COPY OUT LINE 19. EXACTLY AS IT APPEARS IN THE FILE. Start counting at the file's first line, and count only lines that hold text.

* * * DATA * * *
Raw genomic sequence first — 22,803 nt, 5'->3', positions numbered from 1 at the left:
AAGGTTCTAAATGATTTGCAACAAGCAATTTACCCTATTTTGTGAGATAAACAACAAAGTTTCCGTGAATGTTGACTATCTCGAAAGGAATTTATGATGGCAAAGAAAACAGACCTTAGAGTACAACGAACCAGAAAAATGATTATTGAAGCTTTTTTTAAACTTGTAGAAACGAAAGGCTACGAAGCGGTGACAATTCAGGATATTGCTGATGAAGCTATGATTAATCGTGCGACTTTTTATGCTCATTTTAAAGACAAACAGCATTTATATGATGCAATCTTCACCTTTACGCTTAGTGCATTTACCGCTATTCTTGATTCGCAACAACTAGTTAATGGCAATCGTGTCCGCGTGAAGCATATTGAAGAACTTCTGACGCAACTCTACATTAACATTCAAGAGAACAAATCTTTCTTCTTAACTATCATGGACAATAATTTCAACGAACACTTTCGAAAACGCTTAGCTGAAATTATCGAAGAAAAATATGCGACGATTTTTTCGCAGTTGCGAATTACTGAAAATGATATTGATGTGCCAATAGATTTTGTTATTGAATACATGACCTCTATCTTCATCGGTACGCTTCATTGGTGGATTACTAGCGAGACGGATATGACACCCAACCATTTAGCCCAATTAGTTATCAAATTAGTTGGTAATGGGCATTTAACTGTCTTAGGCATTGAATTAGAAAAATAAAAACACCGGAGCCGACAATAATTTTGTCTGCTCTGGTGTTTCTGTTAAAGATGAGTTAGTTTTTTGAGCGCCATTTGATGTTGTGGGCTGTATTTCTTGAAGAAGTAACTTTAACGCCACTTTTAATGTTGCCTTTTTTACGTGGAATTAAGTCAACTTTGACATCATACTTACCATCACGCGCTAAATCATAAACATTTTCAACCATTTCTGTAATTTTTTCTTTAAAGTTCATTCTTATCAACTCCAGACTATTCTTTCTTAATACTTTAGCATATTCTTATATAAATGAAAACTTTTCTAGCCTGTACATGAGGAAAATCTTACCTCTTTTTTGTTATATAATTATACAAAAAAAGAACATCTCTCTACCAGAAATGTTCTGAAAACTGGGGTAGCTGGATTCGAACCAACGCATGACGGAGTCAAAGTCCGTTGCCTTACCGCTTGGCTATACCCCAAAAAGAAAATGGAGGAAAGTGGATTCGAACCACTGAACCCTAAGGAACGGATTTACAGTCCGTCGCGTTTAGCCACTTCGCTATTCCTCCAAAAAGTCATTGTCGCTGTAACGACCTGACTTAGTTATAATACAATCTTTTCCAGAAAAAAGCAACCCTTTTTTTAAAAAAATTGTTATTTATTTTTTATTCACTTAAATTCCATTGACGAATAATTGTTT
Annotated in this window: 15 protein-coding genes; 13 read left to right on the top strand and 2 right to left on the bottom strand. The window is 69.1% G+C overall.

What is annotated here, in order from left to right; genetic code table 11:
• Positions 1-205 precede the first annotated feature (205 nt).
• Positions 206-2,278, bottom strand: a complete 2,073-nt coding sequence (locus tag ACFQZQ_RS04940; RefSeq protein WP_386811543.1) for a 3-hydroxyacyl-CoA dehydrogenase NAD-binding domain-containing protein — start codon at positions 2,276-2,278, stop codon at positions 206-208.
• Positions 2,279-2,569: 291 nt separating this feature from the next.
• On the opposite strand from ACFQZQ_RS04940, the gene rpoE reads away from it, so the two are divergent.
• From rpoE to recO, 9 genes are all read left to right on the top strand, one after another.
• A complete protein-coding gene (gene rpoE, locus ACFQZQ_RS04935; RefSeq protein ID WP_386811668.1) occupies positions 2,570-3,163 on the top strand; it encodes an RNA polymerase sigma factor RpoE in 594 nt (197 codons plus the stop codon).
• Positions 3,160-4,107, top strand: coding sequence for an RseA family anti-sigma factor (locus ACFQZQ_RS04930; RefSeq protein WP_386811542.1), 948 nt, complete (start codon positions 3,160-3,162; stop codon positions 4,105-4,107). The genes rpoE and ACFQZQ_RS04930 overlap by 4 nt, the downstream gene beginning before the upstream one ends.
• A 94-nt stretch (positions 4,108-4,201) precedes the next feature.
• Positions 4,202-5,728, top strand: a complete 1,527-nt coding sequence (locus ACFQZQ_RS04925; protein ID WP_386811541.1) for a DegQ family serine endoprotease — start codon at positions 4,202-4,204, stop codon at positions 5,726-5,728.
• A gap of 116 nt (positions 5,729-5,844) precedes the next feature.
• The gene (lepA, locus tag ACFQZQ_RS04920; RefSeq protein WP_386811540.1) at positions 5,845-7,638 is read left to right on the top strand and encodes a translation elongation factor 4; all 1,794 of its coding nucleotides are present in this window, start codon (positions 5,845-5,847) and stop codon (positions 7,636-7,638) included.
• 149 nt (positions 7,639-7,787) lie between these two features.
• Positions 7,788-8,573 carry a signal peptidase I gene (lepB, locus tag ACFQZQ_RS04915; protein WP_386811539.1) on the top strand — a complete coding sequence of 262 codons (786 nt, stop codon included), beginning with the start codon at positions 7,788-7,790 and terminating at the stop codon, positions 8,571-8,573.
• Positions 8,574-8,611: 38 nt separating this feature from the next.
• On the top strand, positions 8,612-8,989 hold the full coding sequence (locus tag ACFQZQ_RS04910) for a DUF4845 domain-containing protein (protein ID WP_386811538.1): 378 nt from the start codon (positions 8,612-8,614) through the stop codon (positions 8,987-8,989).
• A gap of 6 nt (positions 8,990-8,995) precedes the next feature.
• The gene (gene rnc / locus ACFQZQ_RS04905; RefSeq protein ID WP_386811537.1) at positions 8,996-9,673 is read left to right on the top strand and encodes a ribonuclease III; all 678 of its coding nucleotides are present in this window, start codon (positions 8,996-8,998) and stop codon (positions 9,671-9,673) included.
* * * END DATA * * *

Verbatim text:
• On the top strand, positions 8,612-8,989 hold the full coding sequence (locus tag ACFQZQ_RS04910) for a DUF4845 domain-containing protein (protein ID WP_386811538.1): 378 nt from the start codon (positions 8,612-8,614) through the stop codon (positions 8,987-8,989).